in G. C. Oeder et al., Fl. Dan. 11(32): 6, plate 1888. 1827.
Plants not cespitose. Culms obtusely or acutely angled, 25–130 cm, glabrous. Leaves: basal sheaths red-brown; sheaths of proximal leaves glabrous, fronts lacking spots and veins, apex U-shaped; blades hypostomic, 3–8 mm wide, abaxially papillose. Proximal bract longer than inflorescence, 3–6 mm wide. Spikes usually pendent; staminate 2–3; pistillate 2–4; proximal pistillate spike 1.8–5 cm × 5–7 mm, base obtuse. Pistillate scales red-brown to dark purple-brown, longer than perigynia, apex acuminate, awnless. Perigynia divergent, yellow-brown with pale brown spots on apical 1/2, 5–7-veined on each face, somewhat inflated, loosely enclosing achenes, 2.5–3.5 × 1.6–2.5 mm, leathery, dull, base with stipe to 0.5 mm, apex obtuse or rounded, papillose; beak thickened, 0.1–0.3 mm. Achenes constricted on 1 or both margins, apex rounded; style base straight. 2n = 68, 70, 72.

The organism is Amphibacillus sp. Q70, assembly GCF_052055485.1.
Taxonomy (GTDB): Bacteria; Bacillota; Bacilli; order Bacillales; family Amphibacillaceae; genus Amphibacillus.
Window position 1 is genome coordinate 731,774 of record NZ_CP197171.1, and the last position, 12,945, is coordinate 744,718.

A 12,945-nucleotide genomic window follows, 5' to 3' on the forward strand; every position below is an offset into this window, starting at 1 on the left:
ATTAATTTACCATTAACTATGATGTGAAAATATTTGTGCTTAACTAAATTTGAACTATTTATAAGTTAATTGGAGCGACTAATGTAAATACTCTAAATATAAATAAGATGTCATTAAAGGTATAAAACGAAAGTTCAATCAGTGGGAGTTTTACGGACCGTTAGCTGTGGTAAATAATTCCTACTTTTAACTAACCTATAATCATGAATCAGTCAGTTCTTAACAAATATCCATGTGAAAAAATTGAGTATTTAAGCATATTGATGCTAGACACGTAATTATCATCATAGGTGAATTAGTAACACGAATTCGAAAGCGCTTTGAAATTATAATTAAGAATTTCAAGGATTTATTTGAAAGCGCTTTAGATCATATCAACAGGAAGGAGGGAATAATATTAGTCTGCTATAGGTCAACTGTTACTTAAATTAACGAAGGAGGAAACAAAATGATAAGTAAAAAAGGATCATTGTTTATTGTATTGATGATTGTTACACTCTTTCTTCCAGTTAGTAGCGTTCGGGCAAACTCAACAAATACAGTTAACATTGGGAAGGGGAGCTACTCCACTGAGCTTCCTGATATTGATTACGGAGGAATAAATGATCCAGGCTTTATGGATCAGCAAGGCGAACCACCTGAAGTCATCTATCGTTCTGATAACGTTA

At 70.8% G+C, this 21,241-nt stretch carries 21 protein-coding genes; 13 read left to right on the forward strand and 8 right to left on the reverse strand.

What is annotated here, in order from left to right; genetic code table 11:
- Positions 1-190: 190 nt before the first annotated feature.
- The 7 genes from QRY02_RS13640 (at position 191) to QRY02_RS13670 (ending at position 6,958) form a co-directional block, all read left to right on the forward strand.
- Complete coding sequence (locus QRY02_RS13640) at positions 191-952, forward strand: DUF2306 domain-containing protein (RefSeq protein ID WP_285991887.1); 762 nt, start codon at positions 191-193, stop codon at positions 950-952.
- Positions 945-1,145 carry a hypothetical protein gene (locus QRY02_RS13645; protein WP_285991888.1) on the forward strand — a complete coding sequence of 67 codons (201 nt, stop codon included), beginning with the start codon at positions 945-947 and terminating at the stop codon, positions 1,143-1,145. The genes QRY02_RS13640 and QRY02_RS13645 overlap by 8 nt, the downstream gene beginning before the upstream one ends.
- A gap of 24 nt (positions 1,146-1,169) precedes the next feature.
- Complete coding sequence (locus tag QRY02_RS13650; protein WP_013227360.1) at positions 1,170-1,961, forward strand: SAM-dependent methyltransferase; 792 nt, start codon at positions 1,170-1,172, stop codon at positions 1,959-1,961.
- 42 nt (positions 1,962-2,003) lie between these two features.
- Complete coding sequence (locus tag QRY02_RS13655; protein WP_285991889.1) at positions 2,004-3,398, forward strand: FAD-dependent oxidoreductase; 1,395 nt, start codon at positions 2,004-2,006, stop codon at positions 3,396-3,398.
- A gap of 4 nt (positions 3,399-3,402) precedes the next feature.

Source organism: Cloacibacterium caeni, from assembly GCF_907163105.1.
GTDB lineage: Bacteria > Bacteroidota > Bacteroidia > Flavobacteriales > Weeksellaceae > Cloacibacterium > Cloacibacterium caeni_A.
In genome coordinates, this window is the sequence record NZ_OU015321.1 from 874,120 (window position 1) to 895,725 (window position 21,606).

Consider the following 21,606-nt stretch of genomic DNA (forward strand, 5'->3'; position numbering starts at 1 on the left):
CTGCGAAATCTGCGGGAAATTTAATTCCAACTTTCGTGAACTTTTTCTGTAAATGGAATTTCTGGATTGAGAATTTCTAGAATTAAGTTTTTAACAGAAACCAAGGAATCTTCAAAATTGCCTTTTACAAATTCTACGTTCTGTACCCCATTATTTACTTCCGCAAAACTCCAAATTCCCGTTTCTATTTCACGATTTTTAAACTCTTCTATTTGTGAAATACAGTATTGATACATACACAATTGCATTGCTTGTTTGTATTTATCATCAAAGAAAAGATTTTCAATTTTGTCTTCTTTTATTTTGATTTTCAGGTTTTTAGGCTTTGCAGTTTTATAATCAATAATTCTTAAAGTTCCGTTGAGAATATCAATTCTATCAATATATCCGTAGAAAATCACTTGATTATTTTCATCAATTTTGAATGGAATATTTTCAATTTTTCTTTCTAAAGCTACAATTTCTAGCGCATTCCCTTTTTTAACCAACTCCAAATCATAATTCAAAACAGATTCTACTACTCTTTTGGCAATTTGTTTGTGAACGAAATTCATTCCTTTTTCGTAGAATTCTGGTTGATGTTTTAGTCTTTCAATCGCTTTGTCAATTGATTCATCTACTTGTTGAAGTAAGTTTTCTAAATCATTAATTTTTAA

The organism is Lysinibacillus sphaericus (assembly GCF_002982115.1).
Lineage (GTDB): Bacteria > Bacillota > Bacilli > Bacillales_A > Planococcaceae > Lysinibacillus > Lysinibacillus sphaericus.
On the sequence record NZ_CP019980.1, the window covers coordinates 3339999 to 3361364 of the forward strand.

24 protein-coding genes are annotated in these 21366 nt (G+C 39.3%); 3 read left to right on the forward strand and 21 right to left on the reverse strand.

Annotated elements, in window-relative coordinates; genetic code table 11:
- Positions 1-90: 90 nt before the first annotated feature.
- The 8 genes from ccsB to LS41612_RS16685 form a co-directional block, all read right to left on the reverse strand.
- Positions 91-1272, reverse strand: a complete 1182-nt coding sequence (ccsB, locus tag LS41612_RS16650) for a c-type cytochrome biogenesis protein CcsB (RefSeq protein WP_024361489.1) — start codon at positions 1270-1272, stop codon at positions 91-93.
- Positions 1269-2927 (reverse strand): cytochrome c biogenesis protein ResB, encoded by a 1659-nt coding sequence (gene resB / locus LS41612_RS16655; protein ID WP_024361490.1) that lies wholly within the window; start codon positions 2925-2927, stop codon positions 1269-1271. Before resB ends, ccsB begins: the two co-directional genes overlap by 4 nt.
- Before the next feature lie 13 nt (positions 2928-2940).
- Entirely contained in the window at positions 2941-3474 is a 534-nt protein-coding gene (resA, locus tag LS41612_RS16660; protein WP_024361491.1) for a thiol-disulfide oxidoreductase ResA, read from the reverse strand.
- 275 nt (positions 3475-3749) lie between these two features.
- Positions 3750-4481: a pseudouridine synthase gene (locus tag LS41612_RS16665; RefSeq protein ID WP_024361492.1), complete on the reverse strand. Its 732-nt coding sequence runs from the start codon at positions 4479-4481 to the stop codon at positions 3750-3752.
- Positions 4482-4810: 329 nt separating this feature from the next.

Phenology: Fruiting Jul–Aug.
Habitat: Coastal salt marshes, brackish marshes
Elevation: 0–10 m
Greenland, B.C., Alaska, Calif., Oreg., Wash., Europe (Iceland).
Carex lyngbyei is the common sedge of the Pacific coastal salt marshes. It may easily be distinguished from sympatric species by the large, pendent, pedunculate spikes and the leathery, yellow-brown perigynia.
Although the species is also reported to occur in Japan and Korea, some Asian collections show significant morphologic and habitat differences from the North American plants. It is probably most closely related to Carex paleacea and to the South American C. darwinii, and differs from C. paleacea primarily by having acute, rather than awned, scales. Previous reports from eastern North American were misidentifications (J. Cayouette 1987).